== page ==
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Encyclopedia > Latin music

Latin American music, or the music of Latin America, is sometimes called Latin music. It includes the music of many countries and comes in many varieties, from the down-home conjunto music of Northern Mexico to the sophisticated habanera of Cuba, from the symphonies of Heitor Villa-Lobos to the simple and moving Andean flute.


Music has played an important part in Latin America's turbulent recent history, for example the nueva cancion movement.


Although Spain isn't a part of Latin America, Spanish music and Latin American music strongly cross-fertilized each other, but Latin music also absorbed influences from English and American music, and particularly, African music.


For an analysis of Latin music by country see:


  Results from FactBites:
 
Latin music in the United States - Wikipedia, the free encyclopedia (586 words)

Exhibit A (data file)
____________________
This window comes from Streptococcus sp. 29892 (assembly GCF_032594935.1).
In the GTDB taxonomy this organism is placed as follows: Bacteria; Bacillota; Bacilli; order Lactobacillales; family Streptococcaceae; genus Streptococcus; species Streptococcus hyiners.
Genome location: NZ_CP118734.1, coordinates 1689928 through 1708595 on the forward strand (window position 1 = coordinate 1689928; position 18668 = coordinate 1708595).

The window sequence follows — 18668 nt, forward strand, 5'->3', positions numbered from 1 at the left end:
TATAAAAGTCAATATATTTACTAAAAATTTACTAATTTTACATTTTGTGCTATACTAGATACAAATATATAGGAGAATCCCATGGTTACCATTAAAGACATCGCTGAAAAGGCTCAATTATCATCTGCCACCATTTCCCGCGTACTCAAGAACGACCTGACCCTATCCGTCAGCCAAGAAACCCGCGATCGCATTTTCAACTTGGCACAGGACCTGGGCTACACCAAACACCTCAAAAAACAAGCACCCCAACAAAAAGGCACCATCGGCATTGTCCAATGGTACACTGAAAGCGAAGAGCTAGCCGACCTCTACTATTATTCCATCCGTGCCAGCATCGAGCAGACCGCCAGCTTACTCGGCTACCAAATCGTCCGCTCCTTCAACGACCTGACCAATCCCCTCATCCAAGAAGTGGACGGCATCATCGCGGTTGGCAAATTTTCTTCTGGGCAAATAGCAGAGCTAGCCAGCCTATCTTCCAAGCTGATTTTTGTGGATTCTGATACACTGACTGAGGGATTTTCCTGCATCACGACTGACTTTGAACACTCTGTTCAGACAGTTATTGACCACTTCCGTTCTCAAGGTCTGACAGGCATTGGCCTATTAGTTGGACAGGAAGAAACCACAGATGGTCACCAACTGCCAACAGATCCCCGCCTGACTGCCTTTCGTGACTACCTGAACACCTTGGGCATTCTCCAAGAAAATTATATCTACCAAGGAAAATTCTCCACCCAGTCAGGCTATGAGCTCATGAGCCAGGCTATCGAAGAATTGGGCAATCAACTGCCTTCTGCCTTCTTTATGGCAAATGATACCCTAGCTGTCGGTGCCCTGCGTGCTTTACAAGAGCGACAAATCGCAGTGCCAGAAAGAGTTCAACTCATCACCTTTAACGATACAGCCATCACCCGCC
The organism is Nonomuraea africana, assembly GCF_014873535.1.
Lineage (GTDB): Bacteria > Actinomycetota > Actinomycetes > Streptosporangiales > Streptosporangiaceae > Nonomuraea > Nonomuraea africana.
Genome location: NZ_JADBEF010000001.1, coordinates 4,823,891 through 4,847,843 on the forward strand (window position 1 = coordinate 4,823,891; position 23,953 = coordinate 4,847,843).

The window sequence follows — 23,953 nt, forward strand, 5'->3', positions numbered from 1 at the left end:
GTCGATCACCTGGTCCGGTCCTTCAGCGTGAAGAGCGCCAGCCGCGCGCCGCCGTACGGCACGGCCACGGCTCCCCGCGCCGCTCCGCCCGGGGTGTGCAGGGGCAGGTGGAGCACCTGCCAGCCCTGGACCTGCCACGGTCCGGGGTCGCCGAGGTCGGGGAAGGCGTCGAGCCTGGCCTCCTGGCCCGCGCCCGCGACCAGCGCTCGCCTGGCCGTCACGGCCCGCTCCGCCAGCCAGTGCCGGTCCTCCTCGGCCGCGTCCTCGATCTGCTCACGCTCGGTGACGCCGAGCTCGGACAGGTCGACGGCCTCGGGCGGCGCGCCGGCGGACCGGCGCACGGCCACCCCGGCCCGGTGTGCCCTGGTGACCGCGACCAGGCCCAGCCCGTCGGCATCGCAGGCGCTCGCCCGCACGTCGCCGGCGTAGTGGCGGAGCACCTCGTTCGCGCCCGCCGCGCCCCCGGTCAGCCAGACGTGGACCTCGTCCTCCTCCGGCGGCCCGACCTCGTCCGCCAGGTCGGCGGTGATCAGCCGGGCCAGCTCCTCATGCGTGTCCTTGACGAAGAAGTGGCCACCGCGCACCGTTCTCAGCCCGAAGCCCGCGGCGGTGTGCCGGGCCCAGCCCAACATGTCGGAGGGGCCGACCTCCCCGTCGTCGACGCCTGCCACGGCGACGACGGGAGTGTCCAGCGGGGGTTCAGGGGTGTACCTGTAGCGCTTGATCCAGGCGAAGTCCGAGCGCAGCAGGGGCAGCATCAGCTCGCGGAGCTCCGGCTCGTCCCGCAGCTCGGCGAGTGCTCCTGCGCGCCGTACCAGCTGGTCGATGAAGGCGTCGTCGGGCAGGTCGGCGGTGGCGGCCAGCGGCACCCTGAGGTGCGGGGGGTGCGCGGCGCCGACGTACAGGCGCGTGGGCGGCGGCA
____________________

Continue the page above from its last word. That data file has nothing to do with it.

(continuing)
It was common in dance halls in the 30s and 40s for a Latin orchestra, such as that of Vincent Lopez, to alternate with a big band because dancers insisted on it.
Latin music was extremely popular with dancers, not only the samba, paso doble, rumba, and mambo, but even the conga.
While Latin music has been popular for many years, its current popularity in the mainstream may have come only after the untimely death of the popular Tex Mex singer Selena.
Latin American music - Wikipedia, the free encyclopedia (1515 words)
Latin American music, sometimes simply called Latin music, includes the music of many countries and comes in many varieties, from the simple, rural conjunto music of northern Mexico to the sophisticated habanera of Cuba, from the symphonies of Heitor Villa-Lobos to the simple and moving Andean flute.
Salsa is an amalgamation of Latin musical styles, especially Cuban and Puerto Rican, created in the pan-Latin melting pot of New York City in the early 1970s.
Music from non-Latin parts of the Caribbean are also popular, especially Jamaican reggae and dub, and Trinidadian calypso music.
  More results at FactBites »

 
 

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